1948, Born on this day, Bill Bruford, drummer, King Crimson, Yes, U.K.
1959, Born on this day, Paul Dianno, vocals, Iron Maiden, (1991 UK No.1 single ‘Bring Your Daughter To The Slaughter’).
1963, Born on this day, Page Samuel McConnell, pianist, organist, keyboardist, Phish.
1965, Born on this day, Trent Reznor, singer, songwriter, Nine Inch Nails, (1999 UK No. 10 album ‘The Fragile’ 2005 US No.1 album ‘White Teeth’).
1968, Born on this day, Dave Abbruzzese drummer with Pearl Jam from 1991 to 1994.
1963, The first Monterey Folk Festival took place over three days in Monterey, California. The festival featured Joan Baez, Bob Dylan and Peter Paul and Mary. The 1967 Monterey Rock festival is remembered for the first major American appearances by Jimi Hendrix and The Who, as well as the first major public performances of Janis Joplin. It was also the first major performance by Otis Redding in front of a predominantly white audience.
1964, Bob Dylan made his first major concert UK appearance when he played at the Royal Festival Hall in London with an afternoon show listed as a ‘Folksong Concert’. Dylan’s 18-song set included the live debut of Mr. Tambourine Man and took place on a Sunday afternoon. In the interval, Dylan received a telegram from John Lennon seeking a meeting which never materialised.
1967, Working at Abbey Road studios The Beatles began recording a new John Lennon song ‘You Know My Name (Look Up the Number)’. The song was not finished until November 1969, and was not released until March 1970 (as the B-side of the ‘Let it Be’ single).
1969, It was reported that for the first time ever album sales had overtaken single sales in the UK. 49,184,000 albums were produced during 1968 compared with 49,161,000 singles.
1969, Joni Mitchell was featured on the cover of Rolling Stone magazine, on sale for 35 Cents, (2/6).
1975, Elton John was awarded a Platinum Record for sales of a million copies of the LP ‘Captain Fantastic and The Brown Dirt Cowboy’, the first album ever to be certified Platinum on the day of its release
1975, Led Zeppelin played the first of five sold-out nights to 17,000 fans at Earls Court Arena, London England. The set list included: Rock And Roll, The Song Remains The Same, The Rain Song, Kashmir, No Quarter, Going To California, Dazed And Confused, Stairway To Heaven, Whole Lotta Love, and Black Dog. Tickets cost £1 ($1.70) – £2.50 ($4.25).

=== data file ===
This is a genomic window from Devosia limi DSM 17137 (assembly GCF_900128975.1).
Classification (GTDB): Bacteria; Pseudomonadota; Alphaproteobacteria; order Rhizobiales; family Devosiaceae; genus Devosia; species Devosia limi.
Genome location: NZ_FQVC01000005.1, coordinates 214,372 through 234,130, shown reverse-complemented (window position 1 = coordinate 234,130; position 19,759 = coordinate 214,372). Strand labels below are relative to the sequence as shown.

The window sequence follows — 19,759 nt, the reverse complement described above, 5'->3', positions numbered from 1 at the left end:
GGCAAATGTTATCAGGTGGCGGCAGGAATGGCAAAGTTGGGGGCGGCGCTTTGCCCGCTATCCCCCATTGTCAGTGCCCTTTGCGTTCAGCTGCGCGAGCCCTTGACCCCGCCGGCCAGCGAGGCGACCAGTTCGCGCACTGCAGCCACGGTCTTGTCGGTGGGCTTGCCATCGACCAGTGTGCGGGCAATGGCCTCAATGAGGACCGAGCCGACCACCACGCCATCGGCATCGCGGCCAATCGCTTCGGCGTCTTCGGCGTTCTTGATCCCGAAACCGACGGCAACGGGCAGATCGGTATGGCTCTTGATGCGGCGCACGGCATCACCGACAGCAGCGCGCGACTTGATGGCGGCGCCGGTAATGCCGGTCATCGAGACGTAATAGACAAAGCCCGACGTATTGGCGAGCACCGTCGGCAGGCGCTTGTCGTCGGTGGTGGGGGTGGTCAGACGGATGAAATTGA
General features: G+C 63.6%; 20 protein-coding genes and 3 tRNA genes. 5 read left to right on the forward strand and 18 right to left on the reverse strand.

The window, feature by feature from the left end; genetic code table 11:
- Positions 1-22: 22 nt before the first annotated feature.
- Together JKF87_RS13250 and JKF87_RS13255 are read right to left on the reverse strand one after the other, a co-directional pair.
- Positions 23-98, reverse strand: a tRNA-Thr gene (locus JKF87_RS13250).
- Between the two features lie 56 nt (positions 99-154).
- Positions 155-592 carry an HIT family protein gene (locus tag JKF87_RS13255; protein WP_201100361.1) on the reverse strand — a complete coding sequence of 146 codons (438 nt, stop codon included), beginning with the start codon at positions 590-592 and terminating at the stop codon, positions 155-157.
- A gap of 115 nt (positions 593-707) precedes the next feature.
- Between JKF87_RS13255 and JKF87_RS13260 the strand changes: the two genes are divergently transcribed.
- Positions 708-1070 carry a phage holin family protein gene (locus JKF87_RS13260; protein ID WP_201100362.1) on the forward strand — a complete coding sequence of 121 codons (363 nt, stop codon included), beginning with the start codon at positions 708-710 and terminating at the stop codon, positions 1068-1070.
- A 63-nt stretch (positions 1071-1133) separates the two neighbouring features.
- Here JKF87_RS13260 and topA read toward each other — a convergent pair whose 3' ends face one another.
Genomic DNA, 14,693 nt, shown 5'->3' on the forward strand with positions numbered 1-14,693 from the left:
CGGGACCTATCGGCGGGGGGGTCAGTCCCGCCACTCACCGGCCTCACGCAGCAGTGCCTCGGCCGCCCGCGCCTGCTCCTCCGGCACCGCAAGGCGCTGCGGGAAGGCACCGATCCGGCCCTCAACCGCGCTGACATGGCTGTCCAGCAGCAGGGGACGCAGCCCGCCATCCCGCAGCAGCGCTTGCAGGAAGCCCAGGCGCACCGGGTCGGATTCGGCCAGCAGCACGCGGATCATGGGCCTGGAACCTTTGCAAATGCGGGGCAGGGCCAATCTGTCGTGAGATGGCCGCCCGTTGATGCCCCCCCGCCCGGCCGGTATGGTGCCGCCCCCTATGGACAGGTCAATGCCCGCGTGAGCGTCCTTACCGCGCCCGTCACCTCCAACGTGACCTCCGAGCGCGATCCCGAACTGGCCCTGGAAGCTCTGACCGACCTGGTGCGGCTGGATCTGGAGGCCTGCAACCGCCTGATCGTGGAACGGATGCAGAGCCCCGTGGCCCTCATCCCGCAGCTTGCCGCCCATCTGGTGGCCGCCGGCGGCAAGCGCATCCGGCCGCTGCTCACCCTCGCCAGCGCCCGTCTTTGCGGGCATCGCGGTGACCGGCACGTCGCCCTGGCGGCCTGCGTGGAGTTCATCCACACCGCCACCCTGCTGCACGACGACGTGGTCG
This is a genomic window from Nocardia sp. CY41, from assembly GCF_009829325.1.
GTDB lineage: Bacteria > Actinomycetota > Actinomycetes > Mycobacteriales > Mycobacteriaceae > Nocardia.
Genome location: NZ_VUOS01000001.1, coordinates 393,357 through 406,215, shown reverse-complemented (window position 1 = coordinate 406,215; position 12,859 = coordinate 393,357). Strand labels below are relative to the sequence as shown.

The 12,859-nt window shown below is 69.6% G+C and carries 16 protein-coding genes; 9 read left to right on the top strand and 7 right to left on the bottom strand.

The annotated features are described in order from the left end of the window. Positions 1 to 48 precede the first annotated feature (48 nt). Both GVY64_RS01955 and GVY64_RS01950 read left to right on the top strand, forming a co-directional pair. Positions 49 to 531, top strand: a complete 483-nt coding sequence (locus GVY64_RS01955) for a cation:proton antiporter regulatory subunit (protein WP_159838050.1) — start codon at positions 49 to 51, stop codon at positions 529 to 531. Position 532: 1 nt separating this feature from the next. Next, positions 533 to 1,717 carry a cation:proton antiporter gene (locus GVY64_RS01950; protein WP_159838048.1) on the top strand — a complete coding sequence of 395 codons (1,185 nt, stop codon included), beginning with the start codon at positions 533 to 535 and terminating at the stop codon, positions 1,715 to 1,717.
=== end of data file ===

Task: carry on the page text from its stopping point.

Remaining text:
1987, A fire destroyed Tom Petty’s house in Los Angeles, the cost was estimated at $800,000.
1989, Former Rolling Stone Bill Wyman’s first Sticky Fingers restaurant opened in London.
1990, Nirvana played the last date of a North American tour at the Zoo in Boise, Idaho. This was Chad Channing’s final gig with the band, drummer Dave Grohl replaced him in Sept of this year after his band Scream had split-up.
2003, Singer with Stone Temple Pilots, Scott Weiland, was arrested on suspicion of drug possession after being stopped during a routine traffic search in Los Angeles, He was released on $10,000 (£6,125) bail.
2006, Paul McCartney and his wife Heather Mills admitted that they had given up the fight to save their marriage, saying that after four years together, they were going their separate ways.
2009, Green Day went to No.1 on the UK album chart with their eighth studio album ’21st Century Breakdown’.
2012, Donna Summer, the 1970s pop singer known as the Queen of Disco, died of lung cancer, an illness she believed she contracted from inhaling toxic particles released after the September 11 terrorist attacks in New York. She won five Grammy Awards, six American Music Awards, and had three multi-platinum albums, including the hits ‘Hot Stuff’, ‘Love to Love You, and ‘Baby’ and ‘I Feel Love’.
2013, Bob Dylan was made an honorary member of the American Academy of Arts and Letters. Dylan, who was unable to attend the New York ceremony, said he felt “extremely honoured” and “lucky” to be admitted. Dylan’s induction was decided by a vote of the Academy’s 250 members.